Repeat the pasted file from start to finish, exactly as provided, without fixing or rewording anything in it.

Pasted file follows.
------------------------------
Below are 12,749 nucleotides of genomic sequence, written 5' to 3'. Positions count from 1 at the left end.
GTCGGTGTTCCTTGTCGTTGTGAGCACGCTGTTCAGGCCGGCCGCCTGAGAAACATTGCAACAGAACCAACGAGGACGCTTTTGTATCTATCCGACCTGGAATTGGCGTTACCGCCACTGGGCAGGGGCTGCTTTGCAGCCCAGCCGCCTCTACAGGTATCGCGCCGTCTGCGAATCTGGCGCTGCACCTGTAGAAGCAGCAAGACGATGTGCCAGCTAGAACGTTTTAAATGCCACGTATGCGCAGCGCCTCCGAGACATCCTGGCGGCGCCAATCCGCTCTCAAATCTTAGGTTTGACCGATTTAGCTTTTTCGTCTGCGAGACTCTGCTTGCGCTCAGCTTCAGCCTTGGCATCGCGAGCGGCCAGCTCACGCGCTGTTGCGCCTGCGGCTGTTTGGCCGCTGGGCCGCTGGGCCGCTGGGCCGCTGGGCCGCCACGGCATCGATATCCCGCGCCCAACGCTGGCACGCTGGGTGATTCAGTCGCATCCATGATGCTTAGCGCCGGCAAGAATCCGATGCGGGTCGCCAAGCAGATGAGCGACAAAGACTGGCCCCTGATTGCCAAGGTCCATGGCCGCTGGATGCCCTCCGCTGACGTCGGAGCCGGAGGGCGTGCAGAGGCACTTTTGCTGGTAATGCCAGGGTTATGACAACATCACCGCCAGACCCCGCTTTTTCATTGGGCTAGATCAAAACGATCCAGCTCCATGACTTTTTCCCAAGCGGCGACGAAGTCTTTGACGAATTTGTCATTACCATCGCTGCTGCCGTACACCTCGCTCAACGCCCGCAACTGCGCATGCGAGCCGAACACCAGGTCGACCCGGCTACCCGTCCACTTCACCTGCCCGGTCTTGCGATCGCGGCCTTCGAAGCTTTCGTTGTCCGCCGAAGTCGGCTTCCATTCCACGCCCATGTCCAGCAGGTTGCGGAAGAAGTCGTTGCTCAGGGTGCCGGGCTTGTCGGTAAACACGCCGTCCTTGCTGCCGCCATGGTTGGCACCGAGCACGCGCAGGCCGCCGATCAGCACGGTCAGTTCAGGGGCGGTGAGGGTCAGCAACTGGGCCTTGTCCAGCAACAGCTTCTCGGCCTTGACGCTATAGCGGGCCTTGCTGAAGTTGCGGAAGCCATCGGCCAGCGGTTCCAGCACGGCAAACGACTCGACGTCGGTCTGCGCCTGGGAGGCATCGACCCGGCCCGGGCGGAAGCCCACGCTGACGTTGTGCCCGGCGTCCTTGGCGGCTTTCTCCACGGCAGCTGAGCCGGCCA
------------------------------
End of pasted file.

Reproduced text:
Below are 12,749 nucleotides of genomic sequence, written 5' to 3'. Positions count from 1 at the left end.
GTCGGTGTTCCTTGTCGTTGTGAGCACGCTGTTCAGGCCGGCCGCCTGAGAAACATTGCAACAGAACCAACGAGGACGCTTTTGTATCTATCCGACCTGGAATTGGCGTTACCGCCACTGGGCAGGGGCTGCTTTGCAGCCCAGCCGCCTCTACAGGTATCGCGCCGTCTGCGAATCTGGCGCTGCACCTGTAGAAGCAGCAAGACGATGTGCCAGCTAGAACGTTTTAAATGCCACGTATGCGCAGCGCCTCCGAGACATCCTGGCGGCGCCAATCCGCTCTCAAATCTTAGGTTTGACCGATTTAGCTTTTTCGTCTGCGAGACTCTGCTTGCGCTCAGCTTCAGCCTTGGCATCGCGAGCGGCCAGCTCACGCGCTGTTGCGCCTGCGGCTGTTTGGCCGCTGGGCCGCTGGGCCGCTGGGCCGCTGGGCCGCCACGGCATCGATATCCCGCGCCCAACGCTGGCACGCTGGGTGATTCAGTCGCATCCATGATGCTTAGCGCCGGCAAGAATCCGATGCGGGTCGCCAAGCAGATGAGCGACAAAGACTGGCCCCTGATTGCCAAGGTCCATGGCCGCTGGATGCCCTCCGCTGACGTCGGAGCCGGAGGGCGTGCAGAGGCACTTTTGCTGGTAATGCCAGGGTTATGACAACATCACCGCCAGACCCCGCTTTTTCATTGGGCTAGATCAAAACGATCCAGCTCCATGACTTTTTCCCAAGCGGCGACGAAGTCTTTGACGAATTTGTCATTACCATCGCTGCTGCCGTACACCTCGCTCAACGCCCGCAACTGCGCATGCGAGCCGAACACCAGGTCGACCCGGCTACCCGTCCACTTCACCTGCCCGGTCTTGCGATCGCGGCCTTCGAAGCTTTCGTTGTCCGCCGAAGTCGGCTTCCATTCCACGCCCATGTCCAGCAGGTTGCGGAAGAAGTCGTTGCTCAGGGTGCCGGGCTTGTCGGTAAACACGCCGTCCTTGCTGCCGCCATGGTTGGCACCGAGCACGCGCAGGCCGCCGATCAGCACGGTCAGTTCAGGGGCGGTGAGGGTCAGCAACTGGGCCTTGTCCAGCAACAGCTTCTCGGCCTTGACGCTATAGCGGGCCTTGCTGAAGTTGCGGAAGCCATCGGCCAGCGGTTCCAGCACGGCAAACGACTCGACGTCGGTCTGCGCCTGGGAGGCATCGACCCGGCCCGGGCGGAAGCCCACGCTGACGTTGTGCCCGGCGTCCTTGGCGGCTTTCTCCACGGCAGCTGAGCCGGCCA